President Trump should not be impeached. It would be a terrible thing for the country.
More than two years of admirably accurate investigative reporting on the part of the media — the same accounts that the president so often labeled “fake news” — gave the country a basic outline of how this presidency operates.
But the sworn testimony that Mueller compiled from insiders revealed that Trump has created, as my colleagues Philip Rucker and Robert Costa wrote, “an atmosphere of chaos, dishonesty and malfeasance at the top echelons of government not seen since the [Richard M.] Nixon administration.”
With Mueller’s decision not to charge the president with a crime — preordained not by the weight of the evidence, but by the Justice Department’s long-standing view that a sitting president cannot be indicted — he has left it to Congress to determine what to do with the bill of particulars he put together.
“The conclusion that Congress may apply the obstruction laws to the President’s corrupt exercise of the powers of the office accords with our constitutional system of checks and balances and the principle that no person is above the law,” he wrote.
Mueller’s report amounts to an invitation to — and roadmap for — impeachment.
It is important to remember that this would be a political, not a legal, adjudication. The Constitution does not define what constitutes the “high crimes and misdemeanors” that merit removal from office; they are whatever Congress deems them to be.
But doing it at this particularly tender moment in our history is something that lawmakers should resist.
Even a successful impeachment by the House would come screeching to a halt in the Republican-controlled Senate, where chances of the constitutionally mandated two-thirds vote it would take to convict are virtually zero. The only thing the exercise would accomplish is further inflaming both the president’s political base and the opposition.
What’s more, the process would probably take a year or more, during which the country would become not only more deeply divided, but thoroughly preoccupied, as anyone who was sentient during the 1998-99 impeachment saga of President Bill Clinton will recall.
All of this would take us right into the height of the 2020 presidential campaign season, when voters will be given their opportunity to say directly whether they believe Trump is fit to occupy the Oval Office.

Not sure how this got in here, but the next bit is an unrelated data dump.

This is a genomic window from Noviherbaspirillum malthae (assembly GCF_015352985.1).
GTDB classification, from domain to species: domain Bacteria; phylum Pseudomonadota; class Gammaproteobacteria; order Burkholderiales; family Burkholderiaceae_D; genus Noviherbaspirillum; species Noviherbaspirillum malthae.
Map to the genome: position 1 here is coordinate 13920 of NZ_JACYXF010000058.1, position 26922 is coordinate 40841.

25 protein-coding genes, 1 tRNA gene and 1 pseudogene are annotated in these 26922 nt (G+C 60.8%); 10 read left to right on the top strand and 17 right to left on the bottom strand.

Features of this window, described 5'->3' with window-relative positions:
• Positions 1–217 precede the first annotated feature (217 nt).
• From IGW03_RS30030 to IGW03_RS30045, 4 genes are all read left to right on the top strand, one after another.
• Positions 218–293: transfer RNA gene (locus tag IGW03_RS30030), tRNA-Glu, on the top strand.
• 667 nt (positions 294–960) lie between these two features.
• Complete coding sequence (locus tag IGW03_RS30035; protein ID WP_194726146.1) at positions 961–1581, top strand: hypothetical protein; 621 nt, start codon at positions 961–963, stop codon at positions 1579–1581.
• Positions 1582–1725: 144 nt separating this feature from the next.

As I’ve traveled with a number of the Democratic candidates in the early states, I have been struck by how infrequently the subject of the Mueller investigation has come up. The crowds are large and enthusiastic, eager for the contest to get underway, but seem far more interested in hearing about issues such as health care, jobs and the environment, which have a more direct impact on their own lives.
This is the debate that needs to happen — and that would be smothered if the election becomes a referendum on impeachment.
Nor would this missed opportunity be the only danger.
One of the features of Clinton’s character, both a flaw and a survival skill, was his ability to “compartmentalize” — to attend to the business of his presidency even as it was teetering on oblivion. That is one reason his job approval reached its highest point in the Gallup poll — 73 percent — the same week the House voted to impeach him in 1998. (It is also worth noting that the Republicans lost five House seats in the midterm elections that year, largely in punishment for an overreach that nearly cost them their majority.)
What we have seen from Trump is the opposite, both in his public behavior and the behind-the-scenes accounts in the Mueller report; under pressure, he becomes more erratic and reckless, prone to pushing legal boundaries and making policy pronouncements by tweet.
That the president did not succeed in his efforts to obstruct Mueller’s investigation, the special counsel wrote, was “largely because the persons who surrounded the President declined to carry out orders or accede to his requests.” But there are fewer and fewer of those non-sycophants around him.
None of this is to argue that Trump should not be held accountable for his actions, or that Congress — which has a constitutional duty to provide oversight of the executive — should do nothing in the wake of Mueller’s devastating report.
But there is another option: Either house, could, with a majority vote, formally censure Trump, something that has not happened to any chief executive since the Senate censured Andrew Jackson in 1834.
While this would be dismissed in some quarters as merely a symbolic act, it would be a historic rebuke of the Trump presidency — and would, properly, leave it to the voters to decide whether they have had enough of it.